Most introductory textbooks on the modular group begin with an introduction of it as the group generated by the two Möbius transformations:

\begin{gather*} z'=z+1 \\ z'=-\frac{1}{z} \end{gather*}

and immediately after that, they describe the canonical fundamental domain of the modular group as a certain hyperbolic triangle with angles $\pi/3$, $\pi/3$, $0$, which under the action of the modular group tiles up the whole hyperbolic plane. My question refers to the opposite process: given an arbitrary hyperbolic triangle with angles $\pi/n$, $\pi/m$, $\pi/l$ (where $n$, $m$, $l$ are positive integers), how to construct the generators $T$, $S$ of the group of Möbius transformations such that this triangle is its fundamental domain?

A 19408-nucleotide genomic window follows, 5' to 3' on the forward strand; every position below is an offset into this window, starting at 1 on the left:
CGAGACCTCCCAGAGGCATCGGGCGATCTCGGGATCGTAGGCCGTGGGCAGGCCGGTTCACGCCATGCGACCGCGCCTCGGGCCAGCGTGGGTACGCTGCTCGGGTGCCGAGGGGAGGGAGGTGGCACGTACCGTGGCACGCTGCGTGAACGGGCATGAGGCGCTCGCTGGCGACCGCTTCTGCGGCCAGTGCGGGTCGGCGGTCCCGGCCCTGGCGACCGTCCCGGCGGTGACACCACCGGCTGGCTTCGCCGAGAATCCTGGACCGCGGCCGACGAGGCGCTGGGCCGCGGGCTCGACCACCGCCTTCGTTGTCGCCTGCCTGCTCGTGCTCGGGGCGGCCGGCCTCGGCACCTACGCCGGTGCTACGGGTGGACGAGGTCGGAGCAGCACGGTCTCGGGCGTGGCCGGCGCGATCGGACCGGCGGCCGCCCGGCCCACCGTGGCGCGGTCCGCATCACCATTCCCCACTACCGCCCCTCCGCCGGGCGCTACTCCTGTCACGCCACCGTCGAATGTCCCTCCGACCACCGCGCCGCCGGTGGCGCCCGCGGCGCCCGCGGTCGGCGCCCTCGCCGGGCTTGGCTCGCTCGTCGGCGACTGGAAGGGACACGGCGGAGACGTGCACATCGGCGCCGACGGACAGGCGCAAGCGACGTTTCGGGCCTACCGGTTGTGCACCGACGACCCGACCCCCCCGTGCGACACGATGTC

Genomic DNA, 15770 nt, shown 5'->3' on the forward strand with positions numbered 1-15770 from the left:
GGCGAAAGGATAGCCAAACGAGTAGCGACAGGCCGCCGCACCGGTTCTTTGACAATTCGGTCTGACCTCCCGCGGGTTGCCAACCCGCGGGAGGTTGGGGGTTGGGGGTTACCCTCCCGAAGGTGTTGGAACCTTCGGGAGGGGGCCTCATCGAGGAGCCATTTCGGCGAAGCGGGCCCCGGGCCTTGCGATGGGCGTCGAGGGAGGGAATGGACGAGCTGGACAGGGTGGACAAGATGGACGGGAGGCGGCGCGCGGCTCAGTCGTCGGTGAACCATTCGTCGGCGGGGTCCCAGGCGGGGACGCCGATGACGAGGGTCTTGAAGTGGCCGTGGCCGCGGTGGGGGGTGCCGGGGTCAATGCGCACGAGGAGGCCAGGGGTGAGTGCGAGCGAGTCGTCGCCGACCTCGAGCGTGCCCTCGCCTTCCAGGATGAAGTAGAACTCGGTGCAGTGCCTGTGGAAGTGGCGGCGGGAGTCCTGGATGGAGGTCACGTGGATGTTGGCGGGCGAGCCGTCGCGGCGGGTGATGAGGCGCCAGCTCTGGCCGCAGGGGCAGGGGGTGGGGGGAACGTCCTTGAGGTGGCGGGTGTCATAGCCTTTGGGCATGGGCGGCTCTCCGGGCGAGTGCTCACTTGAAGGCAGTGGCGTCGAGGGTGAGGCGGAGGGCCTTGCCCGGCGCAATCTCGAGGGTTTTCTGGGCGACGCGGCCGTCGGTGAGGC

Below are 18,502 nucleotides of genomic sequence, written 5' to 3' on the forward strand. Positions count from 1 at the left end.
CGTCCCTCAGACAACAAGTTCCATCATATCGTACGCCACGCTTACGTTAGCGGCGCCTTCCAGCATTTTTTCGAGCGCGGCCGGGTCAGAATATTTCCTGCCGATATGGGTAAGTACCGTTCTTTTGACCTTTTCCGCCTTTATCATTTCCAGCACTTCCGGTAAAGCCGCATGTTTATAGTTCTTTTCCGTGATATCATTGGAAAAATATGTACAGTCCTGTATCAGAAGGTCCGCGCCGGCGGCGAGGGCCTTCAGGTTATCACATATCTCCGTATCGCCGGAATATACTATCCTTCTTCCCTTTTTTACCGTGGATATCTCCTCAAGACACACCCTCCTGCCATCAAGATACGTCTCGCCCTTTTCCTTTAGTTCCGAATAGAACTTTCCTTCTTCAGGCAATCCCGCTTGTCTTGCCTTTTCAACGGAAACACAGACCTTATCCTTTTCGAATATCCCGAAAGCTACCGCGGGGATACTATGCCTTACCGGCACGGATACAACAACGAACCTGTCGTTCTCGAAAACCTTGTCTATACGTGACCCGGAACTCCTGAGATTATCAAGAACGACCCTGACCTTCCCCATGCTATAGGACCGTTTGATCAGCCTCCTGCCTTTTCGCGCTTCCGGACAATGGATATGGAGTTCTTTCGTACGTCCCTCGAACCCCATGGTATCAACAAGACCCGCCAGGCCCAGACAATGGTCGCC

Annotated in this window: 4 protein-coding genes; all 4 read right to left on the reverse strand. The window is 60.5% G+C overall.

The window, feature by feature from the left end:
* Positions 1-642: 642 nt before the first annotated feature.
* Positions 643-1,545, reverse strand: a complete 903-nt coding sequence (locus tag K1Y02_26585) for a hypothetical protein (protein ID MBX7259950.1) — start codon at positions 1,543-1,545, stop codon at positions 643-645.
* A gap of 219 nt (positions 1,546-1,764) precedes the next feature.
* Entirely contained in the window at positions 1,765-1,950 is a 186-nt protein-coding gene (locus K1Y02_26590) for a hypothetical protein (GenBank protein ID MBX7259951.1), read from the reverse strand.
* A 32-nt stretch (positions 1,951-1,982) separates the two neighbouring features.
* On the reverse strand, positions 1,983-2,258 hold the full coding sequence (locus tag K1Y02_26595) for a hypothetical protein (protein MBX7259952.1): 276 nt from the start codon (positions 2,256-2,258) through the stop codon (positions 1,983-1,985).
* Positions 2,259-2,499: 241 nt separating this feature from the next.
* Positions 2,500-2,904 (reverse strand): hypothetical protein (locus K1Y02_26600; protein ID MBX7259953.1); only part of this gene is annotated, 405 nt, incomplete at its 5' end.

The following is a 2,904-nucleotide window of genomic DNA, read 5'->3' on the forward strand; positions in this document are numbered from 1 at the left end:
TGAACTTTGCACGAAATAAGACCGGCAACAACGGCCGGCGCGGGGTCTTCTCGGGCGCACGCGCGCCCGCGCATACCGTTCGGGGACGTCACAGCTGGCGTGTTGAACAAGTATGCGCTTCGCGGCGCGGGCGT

I'd also like to see at least one computational example in addition to an explicit formula, with special emphasis on "symmetric" (equilateral) hyperbolic triangles, such as the simplest equilateral hyperbolic triangle — a triangle with angles $\pi/4$, $\pi/4$, $\pi/4$. If someone knows a good source with explicit formula, it will be blessed if he will write it here!